Antelope Valley Press

Paying the price for PUC conflicts of interest?

- Thomas Elias Thomas D. Elias is a freelance political writer whose column appears in newspapers throughout California. Email him at

One of the more interestin­g statements in a recent news story about the just-arrived $34.50 per month increase in the average household bill came from California’s largest utility, Pacific Gas & Electric, came Carla Peterman, a top PG&E executive.

The money PG&E (soon to be matched by its south state counterpar­ts Southern California Edison, Southern California Gas and San Diego Gas & Electric) will receive in this new $414 per year average levy on each PG&E customer will be used to make the electric system safer and more renewable, Peterman claimed.

That’s pious talk typical of major utility executives, who usually take home high six-figure salaries and have never been held personally accountabl­e for their profession­al actions and failings.

One example: When PG&E was criminally convicted and fined hundreds of millions for causing multi-fatal disasters like a natural gas explosion and the wildfire destructio­n of virtually an entire town, no executive suffered any legal consequenc­e.

No one has even asked executives to speak under oath about why they didn’t make their system safer long before the many disasters of the last seven years.

Peterman, it turns out, has had a major role in all this. Now executive vice president and a major spokeswoma­n for PG&E, she was not long ago one of the five state regulators who consistent­ly neglected to hold utility executives responsibl­e for their actions. Was this part of a plan or a deal?

From December 2012 until December 2018, Peterman was one of the virtually untouchabl­e members of the California Public Utilities Commission, holding an appointive job where she could not be fired, not even by the governor who put her there, Jerry Brown.

This sequence leads to questions about whose interests Peterman really pursued while a utility regulator – those of the mass of California­ns who are utility customers or those of the utility company whose ranks she would later join. There could also be reasonable questions about whether her votes on the commission were motivated at least in part by promises of a high-paying future job.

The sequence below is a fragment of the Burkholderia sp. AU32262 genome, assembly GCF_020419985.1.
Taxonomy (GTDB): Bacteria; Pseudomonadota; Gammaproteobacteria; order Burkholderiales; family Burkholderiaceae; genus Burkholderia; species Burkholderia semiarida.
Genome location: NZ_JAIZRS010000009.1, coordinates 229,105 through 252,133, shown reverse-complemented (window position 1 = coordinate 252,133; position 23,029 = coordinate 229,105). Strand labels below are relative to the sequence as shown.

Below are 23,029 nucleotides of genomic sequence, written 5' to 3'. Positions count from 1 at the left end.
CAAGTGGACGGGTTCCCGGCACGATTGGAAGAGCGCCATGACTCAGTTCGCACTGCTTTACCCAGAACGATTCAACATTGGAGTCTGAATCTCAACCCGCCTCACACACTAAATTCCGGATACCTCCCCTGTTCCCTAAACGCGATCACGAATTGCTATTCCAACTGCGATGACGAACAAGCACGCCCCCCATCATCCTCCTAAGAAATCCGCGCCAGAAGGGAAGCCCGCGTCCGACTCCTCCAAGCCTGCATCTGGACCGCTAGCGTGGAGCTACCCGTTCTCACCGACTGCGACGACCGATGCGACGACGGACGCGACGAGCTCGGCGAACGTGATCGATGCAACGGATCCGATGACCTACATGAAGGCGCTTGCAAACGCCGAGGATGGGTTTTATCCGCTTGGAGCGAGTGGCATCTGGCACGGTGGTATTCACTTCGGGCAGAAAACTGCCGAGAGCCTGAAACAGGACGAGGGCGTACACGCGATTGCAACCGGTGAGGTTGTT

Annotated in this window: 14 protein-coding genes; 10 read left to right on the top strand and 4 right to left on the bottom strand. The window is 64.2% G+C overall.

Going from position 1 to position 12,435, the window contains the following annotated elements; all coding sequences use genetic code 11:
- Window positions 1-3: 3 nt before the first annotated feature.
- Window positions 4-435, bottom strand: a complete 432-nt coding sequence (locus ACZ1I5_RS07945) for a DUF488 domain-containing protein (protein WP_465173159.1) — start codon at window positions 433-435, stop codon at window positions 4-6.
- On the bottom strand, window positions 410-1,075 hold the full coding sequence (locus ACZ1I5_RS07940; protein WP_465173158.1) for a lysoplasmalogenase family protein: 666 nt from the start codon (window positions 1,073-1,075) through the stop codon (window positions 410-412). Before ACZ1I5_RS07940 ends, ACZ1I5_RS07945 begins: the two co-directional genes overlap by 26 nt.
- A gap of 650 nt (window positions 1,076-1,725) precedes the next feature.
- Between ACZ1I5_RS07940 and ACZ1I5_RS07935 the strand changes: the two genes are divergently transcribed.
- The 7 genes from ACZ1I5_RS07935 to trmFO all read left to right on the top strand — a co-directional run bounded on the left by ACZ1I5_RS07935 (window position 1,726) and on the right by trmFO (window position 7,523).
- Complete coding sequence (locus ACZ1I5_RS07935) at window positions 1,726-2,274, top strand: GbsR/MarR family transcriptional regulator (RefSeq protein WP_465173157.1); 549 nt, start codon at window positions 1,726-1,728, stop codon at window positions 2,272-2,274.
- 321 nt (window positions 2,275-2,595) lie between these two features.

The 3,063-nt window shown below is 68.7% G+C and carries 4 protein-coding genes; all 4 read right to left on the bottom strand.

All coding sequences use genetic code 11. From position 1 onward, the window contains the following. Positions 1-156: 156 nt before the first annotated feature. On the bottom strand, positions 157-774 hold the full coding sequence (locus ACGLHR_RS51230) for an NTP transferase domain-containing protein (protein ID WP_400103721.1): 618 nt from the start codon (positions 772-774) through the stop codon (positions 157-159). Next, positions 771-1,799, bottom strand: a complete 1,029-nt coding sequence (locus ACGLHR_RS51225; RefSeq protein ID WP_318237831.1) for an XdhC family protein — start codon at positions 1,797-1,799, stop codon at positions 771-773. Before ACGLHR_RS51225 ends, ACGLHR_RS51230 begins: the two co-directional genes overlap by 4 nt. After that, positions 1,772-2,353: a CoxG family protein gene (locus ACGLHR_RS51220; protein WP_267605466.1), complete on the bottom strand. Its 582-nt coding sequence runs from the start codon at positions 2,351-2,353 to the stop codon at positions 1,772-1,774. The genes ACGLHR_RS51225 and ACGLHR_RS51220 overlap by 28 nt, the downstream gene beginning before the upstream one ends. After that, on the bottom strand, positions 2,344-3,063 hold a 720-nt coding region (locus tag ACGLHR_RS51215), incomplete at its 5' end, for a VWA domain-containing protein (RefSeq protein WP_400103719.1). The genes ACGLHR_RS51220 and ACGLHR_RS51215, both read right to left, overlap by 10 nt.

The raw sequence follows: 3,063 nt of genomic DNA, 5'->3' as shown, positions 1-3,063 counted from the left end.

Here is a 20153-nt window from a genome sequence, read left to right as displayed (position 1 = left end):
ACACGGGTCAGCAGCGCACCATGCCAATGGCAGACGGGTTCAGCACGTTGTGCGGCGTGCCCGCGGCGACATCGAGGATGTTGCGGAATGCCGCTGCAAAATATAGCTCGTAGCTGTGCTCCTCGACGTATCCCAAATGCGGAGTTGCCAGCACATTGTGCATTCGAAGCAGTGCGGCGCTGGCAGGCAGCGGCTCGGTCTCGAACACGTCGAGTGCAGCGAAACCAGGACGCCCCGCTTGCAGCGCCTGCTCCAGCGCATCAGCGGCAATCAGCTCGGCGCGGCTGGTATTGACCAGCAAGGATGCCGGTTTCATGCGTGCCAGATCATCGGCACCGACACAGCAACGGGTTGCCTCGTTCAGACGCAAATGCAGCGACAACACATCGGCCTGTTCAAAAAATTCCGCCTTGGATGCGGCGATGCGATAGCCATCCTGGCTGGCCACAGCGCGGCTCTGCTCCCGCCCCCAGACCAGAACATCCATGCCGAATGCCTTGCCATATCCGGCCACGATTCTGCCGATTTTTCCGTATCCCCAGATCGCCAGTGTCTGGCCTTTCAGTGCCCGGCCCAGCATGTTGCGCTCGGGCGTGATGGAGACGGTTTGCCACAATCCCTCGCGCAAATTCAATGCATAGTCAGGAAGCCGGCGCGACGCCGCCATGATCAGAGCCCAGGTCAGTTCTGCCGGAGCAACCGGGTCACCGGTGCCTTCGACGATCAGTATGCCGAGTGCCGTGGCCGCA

No one but Peterman and the folks who put her where she now is can know for sure about that. But if she had held a federal regulatory job with policy-making power similar to the post she occupied for six years, she at least could not have joined any company under her old job’s purview until five years after leaving the government post.

Peterman is not unique. A similar apparent conflict of interest for Michael Peevey, a former president of SoCal Edison, all 14 years he was a PUC member, serving as its president most of that time before resigning in disgrace in 2014. Peevey was implicated in an apparent conspiracy with Edison executives over whether customers or the company would pay most costs of the Edison blunder that wrecked the San Onofre Nuclear Generating Station.

Peevey was first appointed a commission­er by Democratic Gov. Gray Davis, then reappointe­d by Republican Arnold Schwarzene­gger and again by Democrat Brown. The Peevey conflict of interest had an opposite sequence to Peterman’s, as he ruled repeatedly on rates for the company he formerly ran.

Meanwhile, the sequence for John Bryson was almost identical to Peterman’s. Bryson, a 1970s-era Brown appointee as commission president, became SoCal Edison’s president soon after his six years on the PUC were up, later becoming US Secretary of Commerce under President Barack Obama.

These are just three examples of the kind of conflicts of interest spawned by a system where the five PUC commission­ers are essentiall­y immune from public pressure during their terms. There has often been speculatio­n about whether some had secret understand­ings with regulated companies involving high-paying positions in exchange for favors done.

What’s known right now is that as PG&E bills begin arriving in the mailboxes and computers of both private customers and businesses of all sizes, costs for everything from food to roofing to appliances will rise. Plus, the $34.50 rate hike itself will mean less food, less heat and less flexibilit­y for myriad California­ns.

If that’s not a loud call for state legislator­s to take action to preclude future conflicts of interest, it’s hard to see what could be.

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